5K Training Plan

5K Training

The best way to train for a 5k is to find your comfort zone then gradually add in hills, tempo running and speed work.

Secret to success:  Give yourself time to adapt to each new skill.  Spend at least 3-4 weeks sharpening each skill before adding something new.  If you try to do everything at once, you have a higher risk of getting injured.  Try being patient and methodical with your training.  Good luck!

Your comfort zone is the pace you can run “comfortably” for at least 20-30 minutes without stopping.  This is completely individual and should not be based on anything except your own comfort level.  On an effort scale of 1-10, your comfort zone should be between a 1 and 3 (with 1 equivalent to a walk around the block and 10 equivalent to running as fast as you can).

Power walking or running up an incline (10-30% grade) strengthens your toes, ankles, achilles, calves, hamstrings, quads and glutes and prepares your body to handle faster running.  On an effort scale of 1-10, hill repeats can be between 5-8. Keep them short, between 10-20 seconds, with an easy walk or jog back down the hill. Your form is important when doing hill repeats. Rather than hunching over, attempt to keep your head and shoulders over your hips, keeping your spine in a line.  I like to visualize a harness around my hips pulling me up the hill.  As you’re going up the hill you can rock forward slightly onto your forefoot to create a slight forward lean, rather than rounding the spine. Always begin a workout with a 5-10 minute warm-up walk or jog and finish every workout with a 5-10 minute cool down. Eat and drink something within 30 minutes of your workout.

Tempo running is running at a comfortably hard pace or at an effort level of 4-6, it is somewhere between speed and your comfort zone.  You want to be able to maintain a “tempo” pace for at least 10 minutes on up to 30 minutes.  A good beginning tempo workout is 2 sets of 10 minute intervals at effort level 4-6, with 2-3 minutes of comfortable effort in between. These are also known as “cruise” intervals and are different than speed intervals because they are longer and lower intensity.  Your body can recover much more quickly from cruise intervals because they are not at maximal effort and you are not breaking down muscle fibers.  If you are able to hold your tempo pace for longer than 10 minute intervals, move on to a 15-20 minute tempo run.  Always begin and end each tempo workout with a 10-15 minute warm-up and a 10-15 minute cool down.  Eat and drink within 30 minutes of your workout.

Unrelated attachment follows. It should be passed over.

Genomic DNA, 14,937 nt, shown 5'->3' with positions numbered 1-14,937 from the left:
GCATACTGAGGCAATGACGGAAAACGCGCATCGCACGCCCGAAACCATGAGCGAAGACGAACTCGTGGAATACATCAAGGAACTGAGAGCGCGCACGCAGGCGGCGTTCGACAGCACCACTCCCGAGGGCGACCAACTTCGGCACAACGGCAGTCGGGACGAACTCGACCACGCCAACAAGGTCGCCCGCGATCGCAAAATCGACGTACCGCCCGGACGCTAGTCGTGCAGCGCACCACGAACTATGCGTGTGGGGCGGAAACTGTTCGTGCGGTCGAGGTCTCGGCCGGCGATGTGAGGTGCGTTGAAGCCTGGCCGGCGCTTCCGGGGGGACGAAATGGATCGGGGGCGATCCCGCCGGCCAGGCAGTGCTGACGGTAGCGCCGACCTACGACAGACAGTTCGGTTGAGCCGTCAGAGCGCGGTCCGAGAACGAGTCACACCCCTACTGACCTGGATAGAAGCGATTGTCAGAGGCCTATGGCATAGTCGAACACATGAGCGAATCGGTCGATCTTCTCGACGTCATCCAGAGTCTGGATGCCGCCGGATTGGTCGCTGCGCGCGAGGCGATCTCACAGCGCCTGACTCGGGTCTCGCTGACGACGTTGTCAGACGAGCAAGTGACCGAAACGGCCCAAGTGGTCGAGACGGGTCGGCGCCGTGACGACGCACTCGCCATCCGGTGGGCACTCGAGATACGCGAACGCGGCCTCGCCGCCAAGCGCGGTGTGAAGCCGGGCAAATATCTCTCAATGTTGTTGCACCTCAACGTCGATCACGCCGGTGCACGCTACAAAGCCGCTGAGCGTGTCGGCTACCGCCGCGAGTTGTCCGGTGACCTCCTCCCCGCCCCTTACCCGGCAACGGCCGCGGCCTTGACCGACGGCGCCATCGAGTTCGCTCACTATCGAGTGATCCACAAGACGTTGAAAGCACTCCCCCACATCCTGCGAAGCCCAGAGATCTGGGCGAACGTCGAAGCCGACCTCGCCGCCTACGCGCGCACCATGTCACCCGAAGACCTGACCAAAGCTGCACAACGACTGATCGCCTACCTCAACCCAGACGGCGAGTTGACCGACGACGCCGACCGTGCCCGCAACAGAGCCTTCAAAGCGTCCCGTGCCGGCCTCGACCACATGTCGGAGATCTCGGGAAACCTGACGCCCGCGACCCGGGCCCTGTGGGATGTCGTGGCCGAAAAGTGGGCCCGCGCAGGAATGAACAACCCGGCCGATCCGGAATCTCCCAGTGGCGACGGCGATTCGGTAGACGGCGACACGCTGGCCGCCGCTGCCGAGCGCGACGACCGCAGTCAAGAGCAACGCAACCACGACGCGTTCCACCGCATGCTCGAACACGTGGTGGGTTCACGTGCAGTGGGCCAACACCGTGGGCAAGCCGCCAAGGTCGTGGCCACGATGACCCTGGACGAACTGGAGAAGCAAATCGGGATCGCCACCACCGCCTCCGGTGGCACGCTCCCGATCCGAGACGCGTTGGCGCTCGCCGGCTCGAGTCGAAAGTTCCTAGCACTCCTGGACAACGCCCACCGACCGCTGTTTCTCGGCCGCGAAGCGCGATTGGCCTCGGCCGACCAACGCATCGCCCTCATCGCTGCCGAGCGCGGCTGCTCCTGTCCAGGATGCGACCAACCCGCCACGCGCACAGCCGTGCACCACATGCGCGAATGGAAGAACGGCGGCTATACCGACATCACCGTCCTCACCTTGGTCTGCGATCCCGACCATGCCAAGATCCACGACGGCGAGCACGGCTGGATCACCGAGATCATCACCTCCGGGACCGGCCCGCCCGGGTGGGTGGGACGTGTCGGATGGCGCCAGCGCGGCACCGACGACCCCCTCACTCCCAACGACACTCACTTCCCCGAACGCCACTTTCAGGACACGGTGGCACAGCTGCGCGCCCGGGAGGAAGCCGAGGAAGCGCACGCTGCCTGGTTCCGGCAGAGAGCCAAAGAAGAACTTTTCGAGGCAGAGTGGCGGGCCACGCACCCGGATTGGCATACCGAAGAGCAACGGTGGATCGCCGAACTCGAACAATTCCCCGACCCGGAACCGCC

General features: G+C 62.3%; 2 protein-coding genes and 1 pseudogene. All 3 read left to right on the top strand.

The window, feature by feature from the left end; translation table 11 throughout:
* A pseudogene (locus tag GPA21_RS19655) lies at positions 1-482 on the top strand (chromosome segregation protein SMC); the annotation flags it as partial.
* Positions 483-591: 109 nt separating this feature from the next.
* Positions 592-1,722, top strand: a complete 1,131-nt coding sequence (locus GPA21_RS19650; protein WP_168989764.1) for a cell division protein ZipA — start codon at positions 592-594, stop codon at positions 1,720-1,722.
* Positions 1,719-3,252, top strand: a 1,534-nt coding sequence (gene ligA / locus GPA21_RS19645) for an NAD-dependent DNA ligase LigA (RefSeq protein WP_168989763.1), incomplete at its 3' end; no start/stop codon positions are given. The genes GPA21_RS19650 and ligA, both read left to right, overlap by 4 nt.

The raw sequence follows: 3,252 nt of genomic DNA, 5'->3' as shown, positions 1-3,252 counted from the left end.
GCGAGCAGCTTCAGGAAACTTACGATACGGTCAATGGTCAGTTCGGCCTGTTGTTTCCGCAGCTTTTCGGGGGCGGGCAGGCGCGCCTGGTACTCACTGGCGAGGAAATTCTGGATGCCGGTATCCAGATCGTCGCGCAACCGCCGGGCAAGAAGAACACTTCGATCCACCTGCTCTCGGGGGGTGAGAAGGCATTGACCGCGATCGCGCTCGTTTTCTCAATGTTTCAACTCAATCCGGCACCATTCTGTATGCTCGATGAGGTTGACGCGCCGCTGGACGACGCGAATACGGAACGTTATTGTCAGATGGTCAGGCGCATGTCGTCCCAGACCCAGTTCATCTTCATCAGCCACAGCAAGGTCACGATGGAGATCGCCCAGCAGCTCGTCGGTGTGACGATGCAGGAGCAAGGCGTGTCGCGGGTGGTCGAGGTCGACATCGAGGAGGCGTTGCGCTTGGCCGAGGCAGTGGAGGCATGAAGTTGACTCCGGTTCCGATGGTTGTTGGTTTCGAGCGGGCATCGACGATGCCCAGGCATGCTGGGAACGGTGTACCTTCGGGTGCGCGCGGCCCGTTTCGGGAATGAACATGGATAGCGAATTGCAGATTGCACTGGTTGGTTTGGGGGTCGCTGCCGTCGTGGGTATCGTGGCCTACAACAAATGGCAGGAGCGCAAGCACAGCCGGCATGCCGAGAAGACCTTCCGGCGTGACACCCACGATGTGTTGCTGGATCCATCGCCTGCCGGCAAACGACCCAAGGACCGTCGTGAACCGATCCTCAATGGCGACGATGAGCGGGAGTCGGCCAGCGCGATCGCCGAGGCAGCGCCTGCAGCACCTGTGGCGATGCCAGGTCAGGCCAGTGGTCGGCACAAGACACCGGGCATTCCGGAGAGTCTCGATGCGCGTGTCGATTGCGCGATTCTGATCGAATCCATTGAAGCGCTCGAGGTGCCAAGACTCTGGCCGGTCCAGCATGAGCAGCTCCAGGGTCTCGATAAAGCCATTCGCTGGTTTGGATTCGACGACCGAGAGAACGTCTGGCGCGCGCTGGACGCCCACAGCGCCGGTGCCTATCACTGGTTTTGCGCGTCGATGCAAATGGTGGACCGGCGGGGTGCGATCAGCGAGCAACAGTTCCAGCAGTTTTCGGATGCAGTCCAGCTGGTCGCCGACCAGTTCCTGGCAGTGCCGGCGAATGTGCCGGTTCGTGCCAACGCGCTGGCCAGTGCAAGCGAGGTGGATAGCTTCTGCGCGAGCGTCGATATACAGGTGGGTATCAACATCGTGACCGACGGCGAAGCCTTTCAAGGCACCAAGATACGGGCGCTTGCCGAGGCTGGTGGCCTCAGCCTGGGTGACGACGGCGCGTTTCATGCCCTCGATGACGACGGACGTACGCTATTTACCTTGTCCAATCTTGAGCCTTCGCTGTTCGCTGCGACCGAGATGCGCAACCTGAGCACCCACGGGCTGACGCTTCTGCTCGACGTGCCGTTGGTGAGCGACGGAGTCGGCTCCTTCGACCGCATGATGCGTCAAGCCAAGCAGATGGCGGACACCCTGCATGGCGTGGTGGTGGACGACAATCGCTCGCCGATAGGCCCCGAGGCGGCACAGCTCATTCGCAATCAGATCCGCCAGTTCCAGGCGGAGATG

Once you’ve spent some time running comfortably-hard tempo runs and building strength on the hills, you can add in shorter/faster intervals on flat surfaces.  A park or track are the best places for doing speed intervals.  A grassy park works perfectly and is easier on your shins when you are just starting out.  Start with “strides,” short intervals of speed that last 20-30 seconds.  These are also commonly known as “build-ups” or “pick-ups” because the goal is to pick-up speed during the interval, starting out easy and ending at a brisk pace.  Walk or jog back to where you started and when you feel ready, start the next one.  You can anywhere from 4-8 of these.  If you are using strides as your workout, run for 20-30 minutes first, then do strides, then run for another 5-10 minutes to cool down.  If you’re using strides as a warm-up before a speed workout, run for at least 10 minutes beforehand.  

After strides have become a staple in your routine, you can add longer speed intervals into your schedule. A common speed workout for practicing different paces is a “ladder” workout. Start with a shorter interval of 1-2 minutes, then increase to a 3-4 minute interval, and finish with a 5-6 minute interval, taking a couple minutes of recovery running or walking in between each interval.  You can also go down the ladder, starting with the longer interval and ending with the shortest/fastest interval.  More experienced runners will go up and down the ladder in one workout.  Always begin a workout with a 10-15 minute walk or jog and follow it up with a 10-15 minute cool down walk or jog. Eat and drink within 30 minutes of your workout.

NEW 5K Training Plans

Level plans to:

  1. Help your complete a 5K
  2. Help you improve at the 5K distance
  3. Help you excel at the 5K distance

Available downloads:

Run Tucson 5k Training: Package
(includes all 3 levels)

Run Tucson 5k Training:
Level 1

Run Tucson 5k Training:
Level 2

Run Tucson 5k Training:
Level 3